Seizure disorder medications:

- Benzodiazepines
- Phenobarbital

Recreational drugs:

- Alcohol
- Stimulants
- Marijuana

Others with occasional depressive symptoms:

- Heart strengthening medications
- Blood pressure and angina medications
- Antibiotics
- Reserpine and other high blood pressure medications

A variety of other medications for either mental or physical conditions


Many drugs have a direct effect on the brain or on the organs that support the normal functioning of the brain. Medications used to treat medical illnesses may induce psychological symptoms just as psychotropic medications may cause problems with the physical systems of the body.

Because of the connection between hormones and mood, medications to induce changes in hormone levels will affect mood. Neurotransmitters are involved in both pain and depression. Within this biochemical feedback system, the medications used to reduce pain also can lead to depression.

Tranquilizers and sedatives are a group that directly causes depression as well as leading to addictions.


- Awareness of the link between medications of all kinds and their potentially widespread effects throughout the body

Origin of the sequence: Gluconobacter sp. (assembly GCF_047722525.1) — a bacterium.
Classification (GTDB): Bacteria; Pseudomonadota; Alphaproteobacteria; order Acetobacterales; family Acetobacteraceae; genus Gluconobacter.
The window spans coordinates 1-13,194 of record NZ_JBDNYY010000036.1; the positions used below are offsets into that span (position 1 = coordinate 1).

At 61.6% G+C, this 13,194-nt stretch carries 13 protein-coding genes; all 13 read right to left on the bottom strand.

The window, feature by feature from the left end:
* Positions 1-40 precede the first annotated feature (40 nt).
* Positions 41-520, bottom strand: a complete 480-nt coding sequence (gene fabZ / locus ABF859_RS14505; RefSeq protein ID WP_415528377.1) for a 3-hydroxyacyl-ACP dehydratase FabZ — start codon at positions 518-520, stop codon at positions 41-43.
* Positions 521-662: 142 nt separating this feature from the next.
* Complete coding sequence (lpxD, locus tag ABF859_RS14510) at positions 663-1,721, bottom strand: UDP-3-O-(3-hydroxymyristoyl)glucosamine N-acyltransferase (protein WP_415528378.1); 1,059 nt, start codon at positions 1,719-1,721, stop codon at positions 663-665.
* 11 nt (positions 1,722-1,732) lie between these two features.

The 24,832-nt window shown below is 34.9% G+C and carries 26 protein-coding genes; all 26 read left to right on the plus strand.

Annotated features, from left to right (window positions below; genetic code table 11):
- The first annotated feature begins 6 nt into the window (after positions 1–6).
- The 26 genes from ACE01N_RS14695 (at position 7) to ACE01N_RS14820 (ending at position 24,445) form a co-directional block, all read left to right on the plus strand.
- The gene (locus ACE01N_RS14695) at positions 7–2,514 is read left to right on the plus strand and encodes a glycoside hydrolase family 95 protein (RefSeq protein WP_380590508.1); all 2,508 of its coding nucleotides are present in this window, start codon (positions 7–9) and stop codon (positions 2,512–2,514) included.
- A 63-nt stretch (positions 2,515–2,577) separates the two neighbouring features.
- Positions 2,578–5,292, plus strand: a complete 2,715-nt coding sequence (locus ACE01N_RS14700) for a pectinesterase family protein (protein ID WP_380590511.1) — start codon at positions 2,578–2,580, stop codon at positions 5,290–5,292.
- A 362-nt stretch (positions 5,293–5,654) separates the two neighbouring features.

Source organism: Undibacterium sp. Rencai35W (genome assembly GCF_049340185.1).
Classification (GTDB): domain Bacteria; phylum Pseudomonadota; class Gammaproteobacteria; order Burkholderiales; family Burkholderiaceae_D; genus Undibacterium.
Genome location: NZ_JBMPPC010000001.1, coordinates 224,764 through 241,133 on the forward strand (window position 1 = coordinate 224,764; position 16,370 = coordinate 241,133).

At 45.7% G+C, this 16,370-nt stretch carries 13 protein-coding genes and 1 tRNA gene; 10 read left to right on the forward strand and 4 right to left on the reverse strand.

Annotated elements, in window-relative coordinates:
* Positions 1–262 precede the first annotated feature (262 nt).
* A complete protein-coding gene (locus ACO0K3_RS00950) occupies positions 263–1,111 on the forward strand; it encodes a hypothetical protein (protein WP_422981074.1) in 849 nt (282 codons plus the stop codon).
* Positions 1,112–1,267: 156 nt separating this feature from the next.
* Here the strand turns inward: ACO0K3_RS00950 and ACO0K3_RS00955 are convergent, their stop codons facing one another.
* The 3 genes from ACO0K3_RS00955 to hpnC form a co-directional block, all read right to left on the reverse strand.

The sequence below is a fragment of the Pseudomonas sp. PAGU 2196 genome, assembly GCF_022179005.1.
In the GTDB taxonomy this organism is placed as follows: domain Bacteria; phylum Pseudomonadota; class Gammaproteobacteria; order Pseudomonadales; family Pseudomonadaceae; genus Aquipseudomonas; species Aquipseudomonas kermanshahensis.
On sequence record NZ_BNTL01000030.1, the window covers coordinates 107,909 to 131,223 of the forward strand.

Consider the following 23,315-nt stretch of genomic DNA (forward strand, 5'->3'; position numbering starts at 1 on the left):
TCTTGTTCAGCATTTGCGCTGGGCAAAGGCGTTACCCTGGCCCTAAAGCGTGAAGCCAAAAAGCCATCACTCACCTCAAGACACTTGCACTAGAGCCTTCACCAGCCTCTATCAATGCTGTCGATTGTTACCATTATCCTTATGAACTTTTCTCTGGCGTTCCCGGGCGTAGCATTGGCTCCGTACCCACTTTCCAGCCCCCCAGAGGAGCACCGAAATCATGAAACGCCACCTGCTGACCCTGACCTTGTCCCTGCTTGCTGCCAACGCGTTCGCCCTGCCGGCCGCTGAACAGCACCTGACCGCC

- Thorough history to include medications presently taking, those taken in the past and their effects to the client/patient
- Information on substance use, treatment and compliance
- Critical, empathic listening to clients' comments and complaints without judgments of somaticization, hypochondriasis or quick labeling


Medications can effectively treat medical and mental disorders, but they can also cause harm or even kill. They can mask an underlying mental disorder that if left untreated will compromise the effectiveness of medical treatments, even to the point of increasing the risk of suicide. They can cause temporary or permanent damage to vital organs, leading to severe medical complications or death.

A wise health care professional knows the risks of medications and does not assume that medications are just the area of the medical practitioner prescribing. They are part of treating the whole individual and communicating as part of the total health care team.